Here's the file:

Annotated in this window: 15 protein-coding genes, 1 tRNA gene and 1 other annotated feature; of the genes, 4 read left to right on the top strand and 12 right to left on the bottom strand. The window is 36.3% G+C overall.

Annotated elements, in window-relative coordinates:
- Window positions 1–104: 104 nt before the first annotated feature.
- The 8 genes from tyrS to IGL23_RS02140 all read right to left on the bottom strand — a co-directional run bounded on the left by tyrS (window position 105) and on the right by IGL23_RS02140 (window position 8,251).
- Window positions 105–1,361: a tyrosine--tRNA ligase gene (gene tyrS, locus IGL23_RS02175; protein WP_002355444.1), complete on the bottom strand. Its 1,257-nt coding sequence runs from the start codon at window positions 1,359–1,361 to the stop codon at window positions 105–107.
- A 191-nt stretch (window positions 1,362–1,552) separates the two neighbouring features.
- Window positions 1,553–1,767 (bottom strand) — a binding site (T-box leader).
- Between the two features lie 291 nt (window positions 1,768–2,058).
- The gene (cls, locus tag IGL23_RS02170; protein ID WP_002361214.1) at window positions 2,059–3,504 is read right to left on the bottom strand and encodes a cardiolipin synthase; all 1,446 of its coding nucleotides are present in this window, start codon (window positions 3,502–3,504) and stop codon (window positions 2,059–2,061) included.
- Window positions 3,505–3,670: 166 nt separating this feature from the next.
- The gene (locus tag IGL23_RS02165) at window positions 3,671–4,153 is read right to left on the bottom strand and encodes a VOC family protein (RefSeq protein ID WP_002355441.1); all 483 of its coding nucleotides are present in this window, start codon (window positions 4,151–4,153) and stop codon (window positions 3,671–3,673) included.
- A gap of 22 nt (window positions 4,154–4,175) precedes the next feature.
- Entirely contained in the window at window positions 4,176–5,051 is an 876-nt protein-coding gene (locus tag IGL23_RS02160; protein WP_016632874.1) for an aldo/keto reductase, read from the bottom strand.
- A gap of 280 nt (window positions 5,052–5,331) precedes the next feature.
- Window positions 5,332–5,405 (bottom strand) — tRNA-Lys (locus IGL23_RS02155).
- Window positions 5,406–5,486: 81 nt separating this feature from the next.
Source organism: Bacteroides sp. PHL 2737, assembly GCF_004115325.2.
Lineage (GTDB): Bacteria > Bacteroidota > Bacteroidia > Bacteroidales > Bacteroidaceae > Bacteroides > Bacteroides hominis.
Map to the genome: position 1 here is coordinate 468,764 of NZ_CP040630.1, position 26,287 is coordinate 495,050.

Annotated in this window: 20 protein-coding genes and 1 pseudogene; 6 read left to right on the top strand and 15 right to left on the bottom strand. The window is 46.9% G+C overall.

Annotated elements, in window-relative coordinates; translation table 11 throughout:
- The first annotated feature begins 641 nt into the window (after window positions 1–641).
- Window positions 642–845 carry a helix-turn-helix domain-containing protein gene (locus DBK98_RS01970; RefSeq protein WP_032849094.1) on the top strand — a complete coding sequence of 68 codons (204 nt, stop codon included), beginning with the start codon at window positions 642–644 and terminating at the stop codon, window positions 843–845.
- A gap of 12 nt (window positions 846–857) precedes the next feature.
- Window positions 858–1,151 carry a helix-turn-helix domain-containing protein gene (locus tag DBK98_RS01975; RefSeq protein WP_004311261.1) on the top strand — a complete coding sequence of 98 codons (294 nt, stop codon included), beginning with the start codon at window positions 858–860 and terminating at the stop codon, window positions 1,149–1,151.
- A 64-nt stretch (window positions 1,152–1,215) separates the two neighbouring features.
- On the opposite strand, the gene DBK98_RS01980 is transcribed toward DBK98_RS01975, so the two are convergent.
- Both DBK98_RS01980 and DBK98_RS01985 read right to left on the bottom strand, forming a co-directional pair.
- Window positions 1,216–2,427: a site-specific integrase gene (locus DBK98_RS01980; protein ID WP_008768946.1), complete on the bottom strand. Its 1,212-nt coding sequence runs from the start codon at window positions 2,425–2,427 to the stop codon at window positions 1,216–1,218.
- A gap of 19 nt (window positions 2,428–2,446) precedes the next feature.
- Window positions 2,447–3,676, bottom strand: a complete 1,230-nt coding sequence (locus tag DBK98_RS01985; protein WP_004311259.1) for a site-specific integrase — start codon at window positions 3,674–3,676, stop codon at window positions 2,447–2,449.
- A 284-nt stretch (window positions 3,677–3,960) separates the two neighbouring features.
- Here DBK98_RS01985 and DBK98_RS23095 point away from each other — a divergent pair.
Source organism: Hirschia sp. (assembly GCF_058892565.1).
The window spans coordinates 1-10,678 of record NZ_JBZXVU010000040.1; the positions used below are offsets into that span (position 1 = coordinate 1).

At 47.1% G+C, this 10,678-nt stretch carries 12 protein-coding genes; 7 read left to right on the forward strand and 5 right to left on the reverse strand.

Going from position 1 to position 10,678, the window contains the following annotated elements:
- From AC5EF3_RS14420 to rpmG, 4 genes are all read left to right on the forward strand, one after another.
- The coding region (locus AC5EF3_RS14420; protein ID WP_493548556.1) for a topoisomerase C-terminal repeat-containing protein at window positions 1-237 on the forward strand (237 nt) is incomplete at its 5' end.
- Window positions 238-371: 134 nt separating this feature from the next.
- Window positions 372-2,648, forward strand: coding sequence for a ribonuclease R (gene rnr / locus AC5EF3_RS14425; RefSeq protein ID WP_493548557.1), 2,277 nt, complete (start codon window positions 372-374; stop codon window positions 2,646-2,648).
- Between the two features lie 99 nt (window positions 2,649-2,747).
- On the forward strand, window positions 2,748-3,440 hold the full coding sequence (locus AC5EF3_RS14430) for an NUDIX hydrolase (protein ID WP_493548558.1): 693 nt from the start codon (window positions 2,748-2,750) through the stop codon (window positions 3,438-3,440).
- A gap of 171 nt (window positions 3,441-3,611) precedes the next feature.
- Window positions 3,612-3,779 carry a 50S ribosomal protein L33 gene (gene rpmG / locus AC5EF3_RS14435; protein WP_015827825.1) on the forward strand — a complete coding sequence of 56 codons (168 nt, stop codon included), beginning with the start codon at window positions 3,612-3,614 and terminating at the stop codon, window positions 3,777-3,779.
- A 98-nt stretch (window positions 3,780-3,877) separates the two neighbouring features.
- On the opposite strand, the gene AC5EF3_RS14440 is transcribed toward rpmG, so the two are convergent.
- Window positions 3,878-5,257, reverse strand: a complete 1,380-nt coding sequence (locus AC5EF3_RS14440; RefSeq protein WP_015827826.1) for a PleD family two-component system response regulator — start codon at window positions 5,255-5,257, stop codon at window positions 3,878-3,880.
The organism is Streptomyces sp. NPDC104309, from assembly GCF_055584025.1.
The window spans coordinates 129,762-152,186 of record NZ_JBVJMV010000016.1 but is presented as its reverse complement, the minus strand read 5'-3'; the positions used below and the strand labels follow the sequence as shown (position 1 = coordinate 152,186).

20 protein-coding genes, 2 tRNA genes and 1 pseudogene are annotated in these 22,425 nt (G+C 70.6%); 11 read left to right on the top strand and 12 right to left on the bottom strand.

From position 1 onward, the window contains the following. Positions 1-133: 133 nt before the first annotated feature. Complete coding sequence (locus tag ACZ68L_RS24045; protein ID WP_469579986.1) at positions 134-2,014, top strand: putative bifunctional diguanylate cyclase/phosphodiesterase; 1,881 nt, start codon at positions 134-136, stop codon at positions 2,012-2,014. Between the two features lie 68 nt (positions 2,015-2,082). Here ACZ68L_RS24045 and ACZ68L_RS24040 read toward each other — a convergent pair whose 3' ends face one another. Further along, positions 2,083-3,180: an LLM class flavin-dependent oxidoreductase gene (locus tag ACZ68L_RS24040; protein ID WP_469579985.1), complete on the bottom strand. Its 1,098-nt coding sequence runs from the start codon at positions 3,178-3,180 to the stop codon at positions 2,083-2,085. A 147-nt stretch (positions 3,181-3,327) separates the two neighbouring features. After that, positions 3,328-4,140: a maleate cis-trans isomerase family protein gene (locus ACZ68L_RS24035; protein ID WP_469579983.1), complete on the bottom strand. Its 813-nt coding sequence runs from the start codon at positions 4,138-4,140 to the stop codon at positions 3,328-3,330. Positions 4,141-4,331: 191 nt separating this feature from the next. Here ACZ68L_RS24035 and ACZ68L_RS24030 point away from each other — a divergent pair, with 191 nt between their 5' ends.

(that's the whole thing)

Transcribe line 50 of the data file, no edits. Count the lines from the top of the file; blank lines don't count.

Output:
The window spans coordinates 129,762-152,186 of record NZ_JBVJMV010000016.1 but is presented as its reverse complement, the minus strand read 5'-3'; the positions used below and the strand labels follow the sequence as shown (position 1 = coordinate 152,186).